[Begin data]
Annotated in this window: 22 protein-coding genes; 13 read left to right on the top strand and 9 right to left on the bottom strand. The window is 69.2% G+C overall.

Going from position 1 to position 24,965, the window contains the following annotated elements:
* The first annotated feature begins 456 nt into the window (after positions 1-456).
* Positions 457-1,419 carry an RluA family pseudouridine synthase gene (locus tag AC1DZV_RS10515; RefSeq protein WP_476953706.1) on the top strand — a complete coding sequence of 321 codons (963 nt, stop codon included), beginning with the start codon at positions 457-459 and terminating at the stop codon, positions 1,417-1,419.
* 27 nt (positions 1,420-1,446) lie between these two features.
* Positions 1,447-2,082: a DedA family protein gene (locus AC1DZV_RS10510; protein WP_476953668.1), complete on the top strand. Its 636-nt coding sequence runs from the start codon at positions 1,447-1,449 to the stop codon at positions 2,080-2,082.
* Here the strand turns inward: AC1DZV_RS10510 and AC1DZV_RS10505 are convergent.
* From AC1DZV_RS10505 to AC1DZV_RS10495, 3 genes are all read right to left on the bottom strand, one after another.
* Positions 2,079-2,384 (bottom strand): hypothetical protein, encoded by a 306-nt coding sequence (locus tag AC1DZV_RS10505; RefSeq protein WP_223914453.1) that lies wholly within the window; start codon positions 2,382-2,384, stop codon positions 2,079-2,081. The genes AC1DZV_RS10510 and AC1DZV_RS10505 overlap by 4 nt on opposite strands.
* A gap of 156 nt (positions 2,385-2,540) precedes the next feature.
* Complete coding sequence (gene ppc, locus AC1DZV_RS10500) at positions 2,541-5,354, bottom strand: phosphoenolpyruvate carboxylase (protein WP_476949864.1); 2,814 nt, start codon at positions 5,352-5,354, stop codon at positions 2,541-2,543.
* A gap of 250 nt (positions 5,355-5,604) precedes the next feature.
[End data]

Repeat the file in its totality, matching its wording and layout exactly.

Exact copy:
Annotated in this window: 22 protein-coding genes; 13 read left to right on the top strand and 9 right to left on the bottom strand. The window is 69.2% G+C overall.

Going from position 1 to position 24,965, the window contains the following annotated elements:
* The first annotated feature begins 456 nt into the window (after positions 1-456).
* Positions 457-1,419 carry an RluA family pseudouridine synthase gene (locus tag AC1DZV_RS10515; RefSeq protein WP_476953706.1) on the top strand — a complete coding sequence of 321 codons (963 nt, stop codon included), beginning with the start codon at positions 457-459 and terminating at the stop codon, positions 1,417-1,419.
* 27 nt (positions 1,420-1,446) lie between these two features.
* Positions 1,447-2,082: a DedA family protein gene (locus AC1DZV_RS10510; protein WP_476953668.1), complete on the top strand. Its 636-nt coding sequence runs from the start codon at positions 1,447-1,449 to the stop codon at positions 2,080-2,082.
* Here the strand turns inward: AC1DZV_RS10510 and AC1DZV_RS10505 are convergent.
* From AC1DZV_RS10505 to AC1DZV_RS10495, 3 genes are all read right to left on the bottom strand, one after another.
* Positions 2,079-2,384 (bottom strand): hypothetical protein, encoded by a 306-nt coding sequence (locus tag AC1DZV_RS10505; RefSeq protein WP_223914453.1) that lies wholly within the window; start codon positions 2,382-2,384, stop codon positions 2,079-2,081. The genes AC1DZV_RS10510 and AC1DZV_RS10505 overlap by 4 nt on opposite strands.
* A gap of 156 nt (positions 2,385-2,540) precedes the next feature.
* Complete coding sequence (gene ppc, locus AC1DZV_RS10500) at positions 2,541-5,354, bottom strand: phosphoenolpyruvate carboxylase (protein WP_476949864.1); 2,814 nt, start codon at positions 5,352-5,354, stop codon at positions 2,541-2,543.
* A gap of 250 nt (positions 5,355-5,604) precedes the next feature.